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I am writing this on the New Year’s Eve, getting ready to say farewell to 2008 and welcome 2009. This is the time when we raise our glasses and wish each other the best of things and revisit our own aspirations for the months ahead. It’s the time of reflection and hope, decisions and, often, concessions.

For whatever aspiration you have for 2009, I wish you that you have enough resources, determination and support to carry it through. I wish you good health, much happiness and every success you deserve.

Since the economic news from around the world is far from fantastic, I hope all organizations worldwide world will remember why they exist, will stick to their core values and always act responsibly towards clients, shareholders and employees. Since this is a project management blog, I also wish them good project management. It is critical today more than ever, because a tough economy has an unmistakable trait of being able to separate success from failure and amplify the consequences of both by a factor of thousands.

I must explain what I mean by good project management. I hold the discipline of project management to be a core competency of every senior professional, whether manager or executive. I have been and will remain critical of the current state of the project management designation which is so incredibly easy to obtain that the professional value of a good project manager has become diluted by meek, under-qualified individuals who could barely manage my cat’s breakfast, let alone a project. I have met with whole organizations besieged by hordes of such people, for they were very cheap to acquire. They have turned into expensive glorified clerks, making sure that timesheets are submitted on time and status reports furnished before the set hour, notwithstanding the poor content within them.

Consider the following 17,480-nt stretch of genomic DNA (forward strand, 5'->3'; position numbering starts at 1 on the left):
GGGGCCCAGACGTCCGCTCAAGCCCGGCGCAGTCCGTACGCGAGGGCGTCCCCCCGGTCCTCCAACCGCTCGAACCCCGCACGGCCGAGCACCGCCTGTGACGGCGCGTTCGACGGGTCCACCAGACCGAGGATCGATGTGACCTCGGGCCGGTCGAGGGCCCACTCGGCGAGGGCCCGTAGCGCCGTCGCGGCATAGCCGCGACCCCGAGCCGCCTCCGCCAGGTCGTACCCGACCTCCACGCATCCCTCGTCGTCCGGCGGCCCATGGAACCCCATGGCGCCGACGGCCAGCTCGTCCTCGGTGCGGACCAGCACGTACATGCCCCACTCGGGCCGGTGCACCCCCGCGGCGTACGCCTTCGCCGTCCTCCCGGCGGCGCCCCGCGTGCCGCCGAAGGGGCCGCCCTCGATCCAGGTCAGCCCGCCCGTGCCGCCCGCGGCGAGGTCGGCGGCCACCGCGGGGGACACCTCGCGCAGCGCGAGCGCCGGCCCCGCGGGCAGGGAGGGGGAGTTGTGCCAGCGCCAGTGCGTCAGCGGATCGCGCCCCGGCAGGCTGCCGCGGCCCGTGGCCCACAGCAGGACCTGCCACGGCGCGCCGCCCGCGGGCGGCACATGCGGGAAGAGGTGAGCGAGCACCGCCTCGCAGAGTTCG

There is little place for such project management anywhere when the times are tough, and these people will probably among the first to go. It is high time for good project management, where project managers are:

  • Knowledgeable. Understanding the problem domain and having the general business knowledge is critical. I have now lost count of my conversations with individuals who could not tell me the business impact of their project, could not read a basic P&L statement and had no people management skills.
  • Resolute. Have you seen projects that are paralyzed because every minute operational decision is brought in front of the steering committee? It’s a sorry sight! I recently spoke to a senior PM with years of experiences, who confided to me that his project sponsor had made, as he believed, a suboptimal project decision. I asked him if he shared his concerns with the sponsor. No, as it turned out, on the account of the sponsor being “a very senior guy.” Within her scope of control, a project manager must be the ultimate decision maker, and granted, some of the calls will be tough. For all other project decisions, the ability to simply express one’s opinion as a person closest to the project is incredibly important.
  • Committed to learning. My observations suggest that there is a wide gap between the knowledge that project managers require, and that they are getting. Too often, an individual submits deludes herself or himself that she or he knows everything there is to know about the subject, while in fact knowing very little. By way of an example, one of the critical skills for a project manager is decision making, the ability to assemble a business case, weighing in financial, strategic and other variables. Really successful project managers recognize that there can never be the “end of learning” in this subject. I see them in my courses on Business Cases and Cost-Benefit Analysis, the nearest taking place on February 2, 2009. They ask provocative questions, yes, and I am happy to know that there are project managers like them out there.

In every profession, there are those who are good at it and those who are not. Difficult times are very effective in separating diamonds from the sand, and I have no doubt they will. In the difficult time we’re going through now. The good news is that the future of every project manager is largely in his or her own hands.

Here’s to good project management. Happy New Year!


Ilya Bogorad is the Principal of Bizvortex Consulting Group Inc, a management consulting company located in Toronto, Canada. Ilya can be reached at [email protected] or (905) 278 4753.

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